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Many spirits enthusiasts not only are embracing the classic brands and styles but also are seeking out new tastes, often presented in cocktails made from an ever-increasing and dazzling medley of ingredients. To capitalize on these trends, suppliers have concocted a genuinely innovative and exciting generation of original spirits.

It is no secret that business is bubbling for Italy’s Prosecco producers. Total Prosecco sales here in the U.S. now easily surpass Champagne sales and are still growing at a 25% clip.  With a friendly, fruit-forward profile, lower alcohol content and moderate price tag, more and more customers are choosing to forego traditional Champagne and order Prosecco instead. It seems that Prosecco has carved out its own niche, a bubbly with a more informal, sprezzatura image, bucking the conventional notion of formality, celebration and splurge. In fact, along with a smaller, but undeniable Cava resurgence, Proseccos have boosted sparkling wine consumption in the U.S. by nearly 50% in less than a decade.

At a handful of restaurant bars around the country, you’re likely to find the bartender in the kitchen—well before prime bar time—using a Vita-Prep or a Cryovac. He or she may be taring a laboratory scale to weigh out precise amounts of gelatin or xanthan. or maybe the bartender is rolling out a liquid-nitrogen tank to perform a spherification or clarification technique for a component of a libation in progress. What’s going on here?

Pierre and Helene Seillan are part of the unfolding, but still incomplete, saga of generational transfer.

Americans love lamb, but they rarely prepare it at home. Perhaps because it is more expensive than other red meats or because of its traditional reputation as a food reserved for holidays, Americans have left cooking lamb largely to the restaurant experts. It’s not surprising that 75 percent of white tablecloth restaurants feature some kind of lamb on the menu.

Kyle Branche

 et al.

If you are breaking into the bar business, you must recognize your weaknesses and seek expert advice. Hiring a professional bar consultant from the beginning can help your venue get off to a flying start and keep it soaring.

Rhone leader uses gastronomy analogy to explain winning wine strategy.

A $6 million auction in Napa Valley illustrates the total domination of Cabernet Sauvignon.

A few words of advice on understanding this French Catalan region: Just start drinking and wisdom will follow.

At its best, cocktail mixology is truly an art, engaging each of the human senses—for example, the feel of the proper weight of the glass and the thin rim, which delivers an elegant sensation to the lips; or the aromas of fresh mint and nutmeg, which transport the recipient of these scents to remote lands or memories of childhood. And just as sweet or pungent smells differ from each other by virtue of their different stimulation of the senses, so also do colors vary and evoke different emotions. A drink becomes impressive when it succeeds in touching the sensibility of the guest by finding the avenue to his or her brain and heart.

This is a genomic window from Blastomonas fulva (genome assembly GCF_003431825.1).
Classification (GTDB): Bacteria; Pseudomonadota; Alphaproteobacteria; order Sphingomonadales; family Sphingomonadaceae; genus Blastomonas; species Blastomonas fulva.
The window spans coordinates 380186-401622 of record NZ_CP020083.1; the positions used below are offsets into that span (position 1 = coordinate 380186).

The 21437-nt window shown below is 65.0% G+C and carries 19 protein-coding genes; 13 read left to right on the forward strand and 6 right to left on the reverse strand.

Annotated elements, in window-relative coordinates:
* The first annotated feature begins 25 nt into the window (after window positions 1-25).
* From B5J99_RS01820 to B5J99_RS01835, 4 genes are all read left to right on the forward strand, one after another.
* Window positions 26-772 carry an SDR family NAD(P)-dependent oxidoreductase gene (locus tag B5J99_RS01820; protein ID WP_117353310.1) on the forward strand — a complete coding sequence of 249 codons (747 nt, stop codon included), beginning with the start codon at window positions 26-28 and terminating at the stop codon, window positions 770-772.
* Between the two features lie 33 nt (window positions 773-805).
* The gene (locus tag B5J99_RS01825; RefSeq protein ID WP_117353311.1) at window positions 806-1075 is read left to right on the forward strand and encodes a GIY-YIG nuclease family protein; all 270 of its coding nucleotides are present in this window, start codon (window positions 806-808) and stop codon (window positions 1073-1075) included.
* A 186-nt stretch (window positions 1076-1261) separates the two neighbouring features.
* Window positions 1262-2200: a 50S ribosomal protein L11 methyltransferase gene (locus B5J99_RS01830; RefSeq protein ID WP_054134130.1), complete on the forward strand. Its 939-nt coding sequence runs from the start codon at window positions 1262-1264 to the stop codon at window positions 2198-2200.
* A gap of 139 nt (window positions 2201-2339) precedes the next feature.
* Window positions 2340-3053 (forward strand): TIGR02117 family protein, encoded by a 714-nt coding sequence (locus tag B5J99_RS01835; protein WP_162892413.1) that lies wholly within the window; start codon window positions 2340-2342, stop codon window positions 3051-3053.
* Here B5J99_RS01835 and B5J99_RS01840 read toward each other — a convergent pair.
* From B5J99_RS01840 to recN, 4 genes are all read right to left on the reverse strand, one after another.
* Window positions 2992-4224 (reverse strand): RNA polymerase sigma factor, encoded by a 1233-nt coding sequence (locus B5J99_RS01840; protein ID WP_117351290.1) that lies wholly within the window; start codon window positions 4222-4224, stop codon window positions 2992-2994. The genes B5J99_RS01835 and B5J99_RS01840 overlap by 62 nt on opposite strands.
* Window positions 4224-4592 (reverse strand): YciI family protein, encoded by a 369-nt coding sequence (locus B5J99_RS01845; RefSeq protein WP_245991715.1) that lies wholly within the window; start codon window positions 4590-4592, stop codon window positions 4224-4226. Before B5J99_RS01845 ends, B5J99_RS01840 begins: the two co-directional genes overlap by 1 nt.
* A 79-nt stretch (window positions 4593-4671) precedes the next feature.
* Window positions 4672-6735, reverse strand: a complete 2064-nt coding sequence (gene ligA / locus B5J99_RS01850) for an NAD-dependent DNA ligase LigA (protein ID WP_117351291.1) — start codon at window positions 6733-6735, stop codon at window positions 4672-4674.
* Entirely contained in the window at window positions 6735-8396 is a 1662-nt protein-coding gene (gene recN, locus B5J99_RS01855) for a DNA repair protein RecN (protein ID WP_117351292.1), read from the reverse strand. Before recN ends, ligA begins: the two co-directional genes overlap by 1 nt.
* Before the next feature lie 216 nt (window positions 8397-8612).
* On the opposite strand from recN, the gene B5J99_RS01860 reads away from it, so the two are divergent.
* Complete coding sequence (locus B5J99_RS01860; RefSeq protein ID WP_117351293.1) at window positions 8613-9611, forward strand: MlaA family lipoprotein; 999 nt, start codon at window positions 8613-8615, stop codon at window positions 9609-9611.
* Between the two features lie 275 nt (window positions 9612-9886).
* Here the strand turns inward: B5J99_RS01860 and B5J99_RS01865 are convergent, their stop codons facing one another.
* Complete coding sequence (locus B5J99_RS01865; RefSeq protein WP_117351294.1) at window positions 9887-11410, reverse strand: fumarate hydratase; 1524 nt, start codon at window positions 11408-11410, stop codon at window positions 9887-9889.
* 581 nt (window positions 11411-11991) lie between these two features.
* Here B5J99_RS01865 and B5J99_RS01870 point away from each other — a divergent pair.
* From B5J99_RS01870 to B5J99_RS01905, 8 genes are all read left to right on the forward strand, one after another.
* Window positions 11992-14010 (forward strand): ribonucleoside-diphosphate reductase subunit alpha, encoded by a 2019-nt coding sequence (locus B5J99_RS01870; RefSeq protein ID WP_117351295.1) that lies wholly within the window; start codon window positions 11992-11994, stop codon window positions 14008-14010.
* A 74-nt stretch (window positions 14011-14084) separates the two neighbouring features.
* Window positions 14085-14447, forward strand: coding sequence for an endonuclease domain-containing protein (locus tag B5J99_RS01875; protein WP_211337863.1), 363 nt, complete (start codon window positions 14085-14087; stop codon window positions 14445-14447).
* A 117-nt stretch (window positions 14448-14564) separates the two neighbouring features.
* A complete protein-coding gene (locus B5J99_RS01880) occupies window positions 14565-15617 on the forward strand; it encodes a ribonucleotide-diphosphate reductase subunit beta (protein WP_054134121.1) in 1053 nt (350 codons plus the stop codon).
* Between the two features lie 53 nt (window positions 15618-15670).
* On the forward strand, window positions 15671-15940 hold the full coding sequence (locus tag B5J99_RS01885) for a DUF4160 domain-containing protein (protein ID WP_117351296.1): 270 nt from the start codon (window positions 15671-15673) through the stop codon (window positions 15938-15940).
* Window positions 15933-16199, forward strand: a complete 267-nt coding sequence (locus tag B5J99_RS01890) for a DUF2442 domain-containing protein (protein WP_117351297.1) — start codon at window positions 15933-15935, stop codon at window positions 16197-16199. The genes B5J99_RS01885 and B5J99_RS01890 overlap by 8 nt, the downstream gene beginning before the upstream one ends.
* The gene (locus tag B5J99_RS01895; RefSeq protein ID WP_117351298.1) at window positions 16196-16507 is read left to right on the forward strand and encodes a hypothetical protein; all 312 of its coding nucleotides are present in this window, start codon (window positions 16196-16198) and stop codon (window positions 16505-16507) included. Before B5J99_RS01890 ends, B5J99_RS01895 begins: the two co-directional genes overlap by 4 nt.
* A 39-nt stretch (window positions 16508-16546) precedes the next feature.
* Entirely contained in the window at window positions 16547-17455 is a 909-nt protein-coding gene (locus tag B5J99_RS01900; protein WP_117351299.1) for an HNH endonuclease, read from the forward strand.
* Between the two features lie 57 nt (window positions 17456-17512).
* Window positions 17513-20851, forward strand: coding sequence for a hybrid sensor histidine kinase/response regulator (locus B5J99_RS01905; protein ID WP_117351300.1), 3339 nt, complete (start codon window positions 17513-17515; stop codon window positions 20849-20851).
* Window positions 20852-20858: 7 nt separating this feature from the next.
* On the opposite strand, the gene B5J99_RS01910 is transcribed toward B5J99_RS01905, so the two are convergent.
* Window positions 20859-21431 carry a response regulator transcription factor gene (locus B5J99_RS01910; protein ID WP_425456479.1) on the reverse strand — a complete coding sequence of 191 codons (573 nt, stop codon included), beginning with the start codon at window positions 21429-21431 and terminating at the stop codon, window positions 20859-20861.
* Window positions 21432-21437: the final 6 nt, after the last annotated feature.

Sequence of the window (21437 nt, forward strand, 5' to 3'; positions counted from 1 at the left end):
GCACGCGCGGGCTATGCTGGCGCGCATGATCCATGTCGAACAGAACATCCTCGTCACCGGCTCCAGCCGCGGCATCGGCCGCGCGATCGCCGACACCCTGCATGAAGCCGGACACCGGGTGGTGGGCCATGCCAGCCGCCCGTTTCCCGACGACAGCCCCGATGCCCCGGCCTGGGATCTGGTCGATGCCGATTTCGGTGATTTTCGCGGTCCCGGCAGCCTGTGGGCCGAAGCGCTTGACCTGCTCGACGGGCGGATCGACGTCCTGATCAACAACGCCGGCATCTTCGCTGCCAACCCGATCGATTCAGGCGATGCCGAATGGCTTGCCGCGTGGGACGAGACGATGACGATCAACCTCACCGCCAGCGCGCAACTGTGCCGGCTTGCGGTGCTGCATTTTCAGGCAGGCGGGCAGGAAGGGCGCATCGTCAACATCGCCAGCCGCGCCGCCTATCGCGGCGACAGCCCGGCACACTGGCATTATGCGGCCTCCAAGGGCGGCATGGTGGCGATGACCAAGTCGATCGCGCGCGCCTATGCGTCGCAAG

These vintners and winemakers think, dream and believe in the power and romance of wine—and the creative side of life, two things that go together like love and marriage.

Managing director of Chateau Phelan Segur gives an update on issues of the day.

A visit to soon-to-be-opened Octoraro Cellars in southern Pennsylvania illustrates the fun and adventure of the East Coast wine scene.

Life in California is looking better all the time. The rains brought drought relief. The Giants won the pennant. And delicious news: Foie gras from out of state is legal on the plate.

Why is it that beer, wine and spirits producers and drinkers are often more concerned with philosophy and political correctness than they are with taste?

Here is a case where a small producer really does make wine that deserves notice. From Macedonia, four wines of excellent quality, and reasonable price.

Tradition is served (with a special spoon) for another season.

As the eat-local movement matures, its limitations are probed and its philosophies explored.

Trapiche makes a wide variety of wines, with Malbec being a favorite son. Their single vinyard "Terroir Series" project selects the top three grower's fruit for special treatment.

Chateauneuf-du-Pape's largest producer is sometimes overlooked because of its prominence.

Just as real estate professionals have their mantra, “location, location, location,” when describing the properties that are valued most, restaurateurs have their own dictum for success: “staff, staff, staff.” Without a committed, hardworking staff, even the best of fine establishments will falter. And it’s no secret that dissatisfied or dishonest employees, prima donnas, and incompetent managers can and do wreak havoc in both the back and front of the house.

Spain's Manchego DOP cheese, made from 100% Sheep's milk, goes great with wine or by itself. Here is an introduction to the real thing and some wines sampled with it at a recent event in NYC.

With glaciers as a backdrop, Wines of Chile shows its quality and diversity.

Georges Duboeuf and Thomas Keller have much in common. At age 81 Duboeuf tastes wine twice daily when home in France. Keller’s mantra of “finesse” applies to all in his restaurants. Both enjoy uncorking Beaujolais Nouveau the 3rd Thursday in November.